If treatment for an acute hepatitis B infection is required, a person may be hospitalized for general support. Rest and managing symptoms are the primary goals of this medical care. A rare, life-threatening condition called fulminant hepatitis can occur with a new acute infection and requires immediate, urgent medical attention since a person can go into sudden liver failure.

What Is The Right Therapy For The Patient With Hepatitis B Virus Infection

Pathogens

Treatment with antiviral therapy is recommended in patients with chronic hepatitis B in the immune active phase with elevated HBV DNA levels and ALT greater than 2x the ULN. Patients with cirrhosis and HBV DNA > 2,000 IU/mL should be treated regardless of ALT levels. If patients do not meet these cutoff criteria, antiviral therapy should still be considered if older age, positive family history, presence of extrahepatic manifestations, or prior treatment).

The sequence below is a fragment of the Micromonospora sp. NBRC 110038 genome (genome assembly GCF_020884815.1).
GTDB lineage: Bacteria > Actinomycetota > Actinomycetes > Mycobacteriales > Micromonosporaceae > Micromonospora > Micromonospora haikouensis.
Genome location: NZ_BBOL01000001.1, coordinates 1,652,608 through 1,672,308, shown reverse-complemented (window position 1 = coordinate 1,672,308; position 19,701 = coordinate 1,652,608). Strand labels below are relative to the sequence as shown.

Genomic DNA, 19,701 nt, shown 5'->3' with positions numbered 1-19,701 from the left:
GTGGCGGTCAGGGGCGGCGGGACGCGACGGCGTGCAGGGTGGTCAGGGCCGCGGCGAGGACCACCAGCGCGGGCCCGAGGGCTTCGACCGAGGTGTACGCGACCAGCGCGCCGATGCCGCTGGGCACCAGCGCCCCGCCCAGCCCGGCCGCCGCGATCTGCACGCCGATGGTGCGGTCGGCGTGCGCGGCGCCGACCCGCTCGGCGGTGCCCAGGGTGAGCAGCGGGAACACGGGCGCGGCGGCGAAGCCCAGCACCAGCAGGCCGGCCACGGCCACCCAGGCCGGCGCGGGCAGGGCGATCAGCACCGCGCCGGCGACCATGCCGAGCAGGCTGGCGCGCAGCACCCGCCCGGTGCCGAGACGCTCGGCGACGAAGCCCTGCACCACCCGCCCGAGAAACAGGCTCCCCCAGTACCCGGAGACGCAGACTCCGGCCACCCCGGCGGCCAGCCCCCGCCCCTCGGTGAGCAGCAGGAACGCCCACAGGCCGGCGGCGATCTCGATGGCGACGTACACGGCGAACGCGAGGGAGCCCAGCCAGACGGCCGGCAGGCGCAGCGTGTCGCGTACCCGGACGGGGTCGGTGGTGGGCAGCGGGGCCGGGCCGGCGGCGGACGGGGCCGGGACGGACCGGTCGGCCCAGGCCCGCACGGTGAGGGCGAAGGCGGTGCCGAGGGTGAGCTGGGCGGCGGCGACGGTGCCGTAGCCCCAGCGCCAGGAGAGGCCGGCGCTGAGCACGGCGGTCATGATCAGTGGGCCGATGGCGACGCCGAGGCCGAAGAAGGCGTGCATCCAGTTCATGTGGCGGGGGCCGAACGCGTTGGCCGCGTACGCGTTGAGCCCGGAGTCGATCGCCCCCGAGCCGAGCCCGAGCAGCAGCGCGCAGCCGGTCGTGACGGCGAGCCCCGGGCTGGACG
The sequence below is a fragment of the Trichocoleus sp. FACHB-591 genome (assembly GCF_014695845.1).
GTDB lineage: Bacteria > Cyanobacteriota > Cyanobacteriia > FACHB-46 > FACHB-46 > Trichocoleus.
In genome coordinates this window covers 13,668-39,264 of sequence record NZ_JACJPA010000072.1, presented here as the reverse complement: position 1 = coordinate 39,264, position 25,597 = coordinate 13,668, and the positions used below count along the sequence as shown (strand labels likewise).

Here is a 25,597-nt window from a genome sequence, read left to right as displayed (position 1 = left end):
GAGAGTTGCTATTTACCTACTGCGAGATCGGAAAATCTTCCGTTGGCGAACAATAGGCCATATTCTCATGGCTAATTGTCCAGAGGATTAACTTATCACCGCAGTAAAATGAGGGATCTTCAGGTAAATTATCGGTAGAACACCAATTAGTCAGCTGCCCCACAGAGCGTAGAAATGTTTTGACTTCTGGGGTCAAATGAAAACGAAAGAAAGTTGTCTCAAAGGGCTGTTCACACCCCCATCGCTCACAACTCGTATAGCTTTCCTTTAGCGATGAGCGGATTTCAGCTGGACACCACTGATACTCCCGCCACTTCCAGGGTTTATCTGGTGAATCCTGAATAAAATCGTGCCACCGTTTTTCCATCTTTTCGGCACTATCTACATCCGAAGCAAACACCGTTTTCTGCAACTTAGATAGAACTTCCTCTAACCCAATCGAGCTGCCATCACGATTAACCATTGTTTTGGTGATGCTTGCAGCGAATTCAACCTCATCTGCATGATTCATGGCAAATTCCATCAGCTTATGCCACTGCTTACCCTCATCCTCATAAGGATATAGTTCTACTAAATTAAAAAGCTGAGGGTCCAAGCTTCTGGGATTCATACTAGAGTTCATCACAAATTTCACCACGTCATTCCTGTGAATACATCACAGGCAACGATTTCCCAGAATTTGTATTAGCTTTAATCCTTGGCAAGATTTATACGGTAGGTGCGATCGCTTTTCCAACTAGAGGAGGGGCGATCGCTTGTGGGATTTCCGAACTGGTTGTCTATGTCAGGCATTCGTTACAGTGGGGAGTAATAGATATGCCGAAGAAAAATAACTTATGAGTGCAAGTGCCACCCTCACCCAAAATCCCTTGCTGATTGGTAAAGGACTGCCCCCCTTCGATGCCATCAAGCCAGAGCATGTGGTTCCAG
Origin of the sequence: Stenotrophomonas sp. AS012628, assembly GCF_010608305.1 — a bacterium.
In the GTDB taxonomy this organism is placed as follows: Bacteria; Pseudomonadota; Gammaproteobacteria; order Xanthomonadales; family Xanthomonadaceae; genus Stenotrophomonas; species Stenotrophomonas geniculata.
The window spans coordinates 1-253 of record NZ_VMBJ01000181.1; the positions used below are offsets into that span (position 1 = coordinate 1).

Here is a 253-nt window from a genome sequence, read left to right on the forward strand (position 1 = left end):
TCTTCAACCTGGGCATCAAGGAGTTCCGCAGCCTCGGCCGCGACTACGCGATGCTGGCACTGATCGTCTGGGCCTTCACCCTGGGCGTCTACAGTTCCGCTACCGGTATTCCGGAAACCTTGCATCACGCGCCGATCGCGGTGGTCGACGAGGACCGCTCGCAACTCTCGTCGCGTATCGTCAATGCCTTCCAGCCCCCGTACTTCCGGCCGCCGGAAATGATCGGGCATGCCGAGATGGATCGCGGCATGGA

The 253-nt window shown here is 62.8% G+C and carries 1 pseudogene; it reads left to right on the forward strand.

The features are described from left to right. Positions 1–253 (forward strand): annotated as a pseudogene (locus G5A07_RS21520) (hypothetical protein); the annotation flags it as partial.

Treatment with antiviral therapy is generally not recommended for patients with immune tolerant chronic hepatitis B. However, patients should have labs checked every 6 months to look for evidence of activation. Additionally, in spite of normal ALT levels, patients should be treated with antiviral therapy if there is evidence of necroinflammation or fibrosis.

What treatment options are effective?

Several agents are currently approved for the treatment of chronic hepatitis B: interferon alpha , pegylated interferon alfa 2a, lamivudine, adefovir, entecavir, telbivudine, and tenofovir. Each agent has inherent limitations.